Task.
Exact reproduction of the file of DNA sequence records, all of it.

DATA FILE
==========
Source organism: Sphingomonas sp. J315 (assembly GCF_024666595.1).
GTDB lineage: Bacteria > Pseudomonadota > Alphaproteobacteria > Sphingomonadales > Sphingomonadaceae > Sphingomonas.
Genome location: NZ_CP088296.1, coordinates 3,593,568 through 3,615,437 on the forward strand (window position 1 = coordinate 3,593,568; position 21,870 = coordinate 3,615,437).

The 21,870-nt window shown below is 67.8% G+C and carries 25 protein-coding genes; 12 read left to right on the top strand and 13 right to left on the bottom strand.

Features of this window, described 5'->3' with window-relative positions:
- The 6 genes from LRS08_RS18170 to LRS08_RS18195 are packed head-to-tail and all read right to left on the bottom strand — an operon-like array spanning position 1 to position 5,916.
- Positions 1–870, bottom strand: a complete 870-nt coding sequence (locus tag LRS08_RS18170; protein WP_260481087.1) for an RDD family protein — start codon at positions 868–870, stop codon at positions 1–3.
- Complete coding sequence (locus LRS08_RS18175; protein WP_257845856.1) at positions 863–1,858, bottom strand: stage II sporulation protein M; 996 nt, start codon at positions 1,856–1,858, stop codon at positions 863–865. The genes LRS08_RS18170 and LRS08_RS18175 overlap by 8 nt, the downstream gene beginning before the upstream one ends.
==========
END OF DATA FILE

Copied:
Source organism: Sphingomonas sp. J315 (assembly GCF_024666595.1).
GTDB lineage: Bacteria > Pseudomonadota > Alphaproteobacteria > Sphingomonadales > Sphingomonadaceae > Sphingomonas.
Genome location: NZ_CP088296.1, coordinates 3,593,568 through 3,615,437 on the forward strand (window position 1 = coordinate 3,593,568; position 21,870 = coordinate 3,615,437).

The 21,870-nt window shown below is 67.8% G+C and carries 25 protein-coding genes; 12 read left to right on the top strand and 13 right to left on the bottom strand.

Features of this window, described 5'->3' with window-relative positions:
- The 6 genes from LRS08_RS18170 to LRS08_RS18195 are packed head-to-tail and all read right to left on the bottom strand — an operon-like array spanning position 1 to position 5,916.
- Positions 1–870, bottom strand: a complete 870-nt coding sequence (locus tag LRS08_RS18170; protein WP_260481087.1) for an RDD family protein — start codon at positions 868–870, stop codon at positions 1–3.
- Complete coding sequence (locus LRS08_RS18175; protein WP_257845856.1) at positions 863–1,858, bottom strand: stage II sporulation protein M; 996 nt, start codon at positions 1,856–1,858, stop codon at positions 863–865. The genes LRS08_RS18170 and LRS08_RS18175 overlap by 8 nt, the downstream gene beginning before the upstream one ends.